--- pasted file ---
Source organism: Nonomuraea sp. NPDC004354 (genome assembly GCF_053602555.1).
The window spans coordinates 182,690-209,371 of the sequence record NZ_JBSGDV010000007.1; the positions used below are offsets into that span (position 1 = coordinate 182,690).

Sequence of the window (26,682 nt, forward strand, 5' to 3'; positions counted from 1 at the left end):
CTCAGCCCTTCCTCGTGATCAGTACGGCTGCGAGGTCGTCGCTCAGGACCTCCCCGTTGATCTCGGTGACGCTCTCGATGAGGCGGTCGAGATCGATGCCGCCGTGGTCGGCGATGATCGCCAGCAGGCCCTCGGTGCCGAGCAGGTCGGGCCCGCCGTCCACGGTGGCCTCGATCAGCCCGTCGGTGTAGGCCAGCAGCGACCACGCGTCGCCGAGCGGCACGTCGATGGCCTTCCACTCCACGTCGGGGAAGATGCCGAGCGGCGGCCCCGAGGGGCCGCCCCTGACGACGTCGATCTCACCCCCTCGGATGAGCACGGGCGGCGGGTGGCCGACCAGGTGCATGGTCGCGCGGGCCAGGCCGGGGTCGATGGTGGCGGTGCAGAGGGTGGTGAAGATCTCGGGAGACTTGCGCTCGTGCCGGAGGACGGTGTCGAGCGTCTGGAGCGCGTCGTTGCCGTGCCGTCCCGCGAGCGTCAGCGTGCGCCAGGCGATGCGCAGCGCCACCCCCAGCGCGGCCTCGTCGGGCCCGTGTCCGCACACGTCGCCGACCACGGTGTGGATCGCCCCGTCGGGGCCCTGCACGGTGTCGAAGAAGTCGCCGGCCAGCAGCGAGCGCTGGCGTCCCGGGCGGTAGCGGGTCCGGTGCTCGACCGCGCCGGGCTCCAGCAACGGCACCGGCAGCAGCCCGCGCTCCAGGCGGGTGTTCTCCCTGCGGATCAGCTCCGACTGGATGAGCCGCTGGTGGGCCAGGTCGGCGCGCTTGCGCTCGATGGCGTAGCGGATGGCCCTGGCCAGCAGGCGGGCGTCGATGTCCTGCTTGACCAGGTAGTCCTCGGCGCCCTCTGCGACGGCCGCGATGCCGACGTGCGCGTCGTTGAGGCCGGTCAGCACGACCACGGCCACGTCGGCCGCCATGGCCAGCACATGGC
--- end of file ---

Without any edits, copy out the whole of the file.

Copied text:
Source organism: Nonomuraea sp. NPDC004354 (genome assembly GCF_053602555.1).
The window spans coordinates 182,690-209,371 of the sequence record NZ_JBSGDV010000007.1; the positions used below are offsets into that span (position 1 = coordinate 182,690).

Sequence of the window (26,682 nt, forward strand, 5' to 3'; positions counted from 1 at the left end):
CTCAGCCCTTCCTCGTGATCAGTACGGCTGCGAGGTCGTCGCTCAGGACCTCCCCGTTGATCTCGGTGACGCTCTCGATGAGGCGGTCGAGATCGATGCCGCCGTGGTCGGCGATGATCGCCAGCAGGCCCTCGGTGCCGAGCAGGTCGGGCCCGCCGTCCACGGTGGCCTCGATCAGCCCGTCGGTGTAGGCCAGCAGCGACCACGCGTCGCCGAGCGGCACGTCGATGGCCTTCCACTCCACGTCGGGGAAGATGCCGAGCGGCGGCCCCGAGGGGCCGCCCCTGACGACGTCGATCTCACCCCCTCGGATGAGCACGGGCGGCGGGTGGCCGACCAGGTGCATGGTCGCGCGGGCCAGGCCGGGGTCGATGGTGGCGGTGCAGAGGGTGGTGAAGATCTCGGGAGACTTGCGCTCGTGCCGGAGGACGGTGTCGAGCGTCTGGAGCGCGTCGTTGCCGTGCCGTCCCGCGAGCGTCAGCGTGCGCCAGGCGATGCGCAGCGCCACCCCCAGCGCGGCCTCGTCGGGCCCGTGTCCGCACACGTCGCCGACCACGGTGTGGATCGCCCCGTCGGGGCCCTGCACGGTGTCGAAGAAGTCGCCGGCCAGCAGCGAGCGCTGGCGTCCCGGGCGGTAGCGGGTCCGGTGCTCGACCGCGCCGGGCTCCAGCAACGGCACCGGCAGCAGCCCGCGCTCCAGGCGGGTGTTCTCCCTGCGGATCAGCTCCGACTGGATGAGCCGCTGGTGGGCCAGGTCGGCGCGCTTGCGCTCGATGGCGTAGCGGATGGCCCTGGCCAGCAGGCGGGCGTCGATGTCCTGCTTGACCAGGTAGTCCTCGGCGCCCTCTGCGACGGCCGCGATGCCGACGTGCGCGTCGTTGAGGCCGGTCAGCACGACCACGGCCACGTCGGCCGCCATGGCCAGCACATGGC